Gahary's Intent

The Exchange argues that, because Gahary has conceded he intended to appropriate the "Richard Grasso" name and evoke the identity associated with it, this evidences a bad faith "intent to trade on the goodwill of that name." Pl.'s Reply Mem. at 3. The Exchange is right in one sense, but wrong in a more important one. When Company A appropriates name and identity of Company B in the ordinary commercial context, it is reasonable to assume that the former is acting deceptively in an attempt to free ride illegitimately on the business success of the latter. Defendants, however, insist that Gahary was engaged not in deception but parody. (Gahary Tr. 108-09.) And applying such a blanket presumption in the context of parody makes no sense.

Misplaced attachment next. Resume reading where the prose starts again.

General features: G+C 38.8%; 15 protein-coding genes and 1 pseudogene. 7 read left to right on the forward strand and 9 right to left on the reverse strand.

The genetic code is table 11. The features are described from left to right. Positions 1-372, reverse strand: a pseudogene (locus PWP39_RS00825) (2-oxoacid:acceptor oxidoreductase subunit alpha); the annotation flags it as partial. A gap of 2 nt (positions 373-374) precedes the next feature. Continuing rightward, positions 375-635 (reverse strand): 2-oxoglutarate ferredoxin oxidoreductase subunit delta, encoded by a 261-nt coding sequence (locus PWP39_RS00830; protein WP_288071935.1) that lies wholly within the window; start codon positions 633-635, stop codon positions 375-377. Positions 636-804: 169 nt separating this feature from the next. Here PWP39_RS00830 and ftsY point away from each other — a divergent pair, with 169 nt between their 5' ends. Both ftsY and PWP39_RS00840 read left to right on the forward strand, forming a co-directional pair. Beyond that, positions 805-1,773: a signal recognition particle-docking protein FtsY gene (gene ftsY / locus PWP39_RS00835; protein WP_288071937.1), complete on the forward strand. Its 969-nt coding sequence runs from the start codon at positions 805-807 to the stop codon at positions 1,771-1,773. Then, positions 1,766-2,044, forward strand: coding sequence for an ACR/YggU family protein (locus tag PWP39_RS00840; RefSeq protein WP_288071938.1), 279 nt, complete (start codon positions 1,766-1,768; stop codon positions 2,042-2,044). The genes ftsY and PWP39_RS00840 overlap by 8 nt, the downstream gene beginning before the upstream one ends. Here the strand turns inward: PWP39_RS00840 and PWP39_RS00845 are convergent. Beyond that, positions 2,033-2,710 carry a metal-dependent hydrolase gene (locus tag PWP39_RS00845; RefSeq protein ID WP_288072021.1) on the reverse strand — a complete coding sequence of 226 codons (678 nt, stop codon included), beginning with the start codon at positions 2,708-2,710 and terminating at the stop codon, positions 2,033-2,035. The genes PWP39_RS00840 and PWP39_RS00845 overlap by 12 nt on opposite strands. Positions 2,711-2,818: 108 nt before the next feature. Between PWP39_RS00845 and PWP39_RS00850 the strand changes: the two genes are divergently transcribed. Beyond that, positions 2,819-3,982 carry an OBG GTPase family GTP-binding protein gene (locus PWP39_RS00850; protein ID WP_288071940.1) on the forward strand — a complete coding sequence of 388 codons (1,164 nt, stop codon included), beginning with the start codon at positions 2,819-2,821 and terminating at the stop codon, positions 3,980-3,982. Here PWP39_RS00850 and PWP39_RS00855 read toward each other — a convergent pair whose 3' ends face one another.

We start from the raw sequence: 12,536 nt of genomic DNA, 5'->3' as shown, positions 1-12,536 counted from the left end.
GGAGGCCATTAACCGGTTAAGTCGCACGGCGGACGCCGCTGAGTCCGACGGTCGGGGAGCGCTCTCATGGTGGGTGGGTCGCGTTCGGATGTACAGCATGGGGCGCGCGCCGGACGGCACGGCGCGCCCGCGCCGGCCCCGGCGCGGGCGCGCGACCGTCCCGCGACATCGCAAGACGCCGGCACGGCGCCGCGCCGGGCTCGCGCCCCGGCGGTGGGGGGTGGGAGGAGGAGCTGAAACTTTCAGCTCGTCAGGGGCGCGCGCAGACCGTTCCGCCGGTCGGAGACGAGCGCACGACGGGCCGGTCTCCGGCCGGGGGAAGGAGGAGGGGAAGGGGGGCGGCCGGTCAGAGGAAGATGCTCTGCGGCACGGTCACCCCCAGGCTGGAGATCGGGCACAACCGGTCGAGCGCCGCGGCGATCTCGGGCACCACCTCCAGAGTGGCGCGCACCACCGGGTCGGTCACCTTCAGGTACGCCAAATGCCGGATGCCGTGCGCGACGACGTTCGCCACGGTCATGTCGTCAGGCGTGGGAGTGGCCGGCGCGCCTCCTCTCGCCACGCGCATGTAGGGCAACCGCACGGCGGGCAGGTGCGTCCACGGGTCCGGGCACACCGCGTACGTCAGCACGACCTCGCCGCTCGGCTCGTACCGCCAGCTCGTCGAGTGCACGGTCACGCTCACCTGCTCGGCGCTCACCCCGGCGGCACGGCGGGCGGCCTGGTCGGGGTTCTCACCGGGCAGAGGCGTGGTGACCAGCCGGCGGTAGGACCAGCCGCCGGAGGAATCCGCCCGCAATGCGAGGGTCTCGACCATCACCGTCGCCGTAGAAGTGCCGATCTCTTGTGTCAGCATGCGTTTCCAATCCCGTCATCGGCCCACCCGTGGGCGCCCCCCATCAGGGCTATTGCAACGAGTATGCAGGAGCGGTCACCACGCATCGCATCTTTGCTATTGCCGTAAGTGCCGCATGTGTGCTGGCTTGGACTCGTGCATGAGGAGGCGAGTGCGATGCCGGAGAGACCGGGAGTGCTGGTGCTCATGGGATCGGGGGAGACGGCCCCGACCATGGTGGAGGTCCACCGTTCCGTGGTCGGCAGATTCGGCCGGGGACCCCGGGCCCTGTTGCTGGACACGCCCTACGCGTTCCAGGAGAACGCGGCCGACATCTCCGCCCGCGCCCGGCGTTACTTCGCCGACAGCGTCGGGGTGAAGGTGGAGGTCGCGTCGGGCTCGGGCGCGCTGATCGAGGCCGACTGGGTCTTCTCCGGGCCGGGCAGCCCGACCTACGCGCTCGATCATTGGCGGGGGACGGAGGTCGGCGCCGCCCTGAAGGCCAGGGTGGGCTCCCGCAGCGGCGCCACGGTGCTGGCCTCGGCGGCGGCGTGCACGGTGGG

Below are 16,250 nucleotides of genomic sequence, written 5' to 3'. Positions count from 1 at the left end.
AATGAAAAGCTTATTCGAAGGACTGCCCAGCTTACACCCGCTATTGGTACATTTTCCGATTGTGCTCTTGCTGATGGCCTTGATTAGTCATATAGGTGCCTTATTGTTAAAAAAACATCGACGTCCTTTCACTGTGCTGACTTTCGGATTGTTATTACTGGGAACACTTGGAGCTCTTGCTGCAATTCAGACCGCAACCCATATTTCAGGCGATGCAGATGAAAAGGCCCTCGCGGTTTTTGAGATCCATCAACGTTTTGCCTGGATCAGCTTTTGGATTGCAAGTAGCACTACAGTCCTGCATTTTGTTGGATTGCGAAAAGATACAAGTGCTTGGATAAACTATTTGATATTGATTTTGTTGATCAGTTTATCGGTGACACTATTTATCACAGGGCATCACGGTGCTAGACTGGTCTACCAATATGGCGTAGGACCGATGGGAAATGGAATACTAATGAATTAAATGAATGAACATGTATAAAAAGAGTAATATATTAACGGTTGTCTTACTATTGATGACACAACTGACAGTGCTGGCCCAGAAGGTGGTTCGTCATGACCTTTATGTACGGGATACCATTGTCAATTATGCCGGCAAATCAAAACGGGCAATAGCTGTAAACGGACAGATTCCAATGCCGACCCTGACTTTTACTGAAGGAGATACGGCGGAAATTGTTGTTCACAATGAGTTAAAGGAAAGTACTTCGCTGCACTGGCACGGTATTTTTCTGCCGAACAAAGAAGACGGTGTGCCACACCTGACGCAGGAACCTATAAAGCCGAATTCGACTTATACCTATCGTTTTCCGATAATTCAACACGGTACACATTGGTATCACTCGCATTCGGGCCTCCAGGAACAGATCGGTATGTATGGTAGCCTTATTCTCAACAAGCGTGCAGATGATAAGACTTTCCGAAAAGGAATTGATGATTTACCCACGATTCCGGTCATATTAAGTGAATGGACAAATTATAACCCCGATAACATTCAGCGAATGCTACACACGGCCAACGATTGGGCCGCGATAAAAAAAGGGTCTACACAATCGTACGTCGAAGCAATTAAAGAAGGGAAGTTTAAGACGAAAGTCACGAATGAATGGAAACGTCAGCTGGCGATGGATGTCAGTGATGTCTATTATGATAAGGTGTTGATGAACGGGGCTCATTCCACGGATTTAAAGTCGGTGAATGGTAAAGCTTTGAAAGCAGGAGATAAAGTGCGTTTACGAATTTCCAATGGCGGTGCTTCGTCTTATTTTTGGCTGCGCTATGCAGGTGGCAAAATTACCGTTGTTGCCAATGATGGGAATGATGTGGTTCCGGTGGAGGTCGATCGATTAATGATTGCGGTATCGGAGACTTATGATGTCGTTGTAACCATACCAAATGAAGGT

Virtually all parody "depends upon association with the original" — otherwise the parody would be incomprehensible. New York Stock Exch., Inc. v. New York, New York Hotel, L.L.C., 69 F. Supp.2d 479, 487 (S.D.N.Y. 1999) (Cederbaum, J.). To presume bad faith on the part of every parodist would be both unfair and inefficient. The critical question, in this context, is whether the parody, in addition to referencing the original, simultaneously conveys the contradictory message "that it is not the original." Cliff's Notes, Inc. v. Bantam Doubleday Dell Publ'g Group, Inc., 886 F.2d 490, 494 (2d Cir. 1989). See also Hormel Foods Corp. v. Jim Henson Prods., Inc., 73 F.3d 497, 503 (2d Cir. 1996). And here, both the sheer ...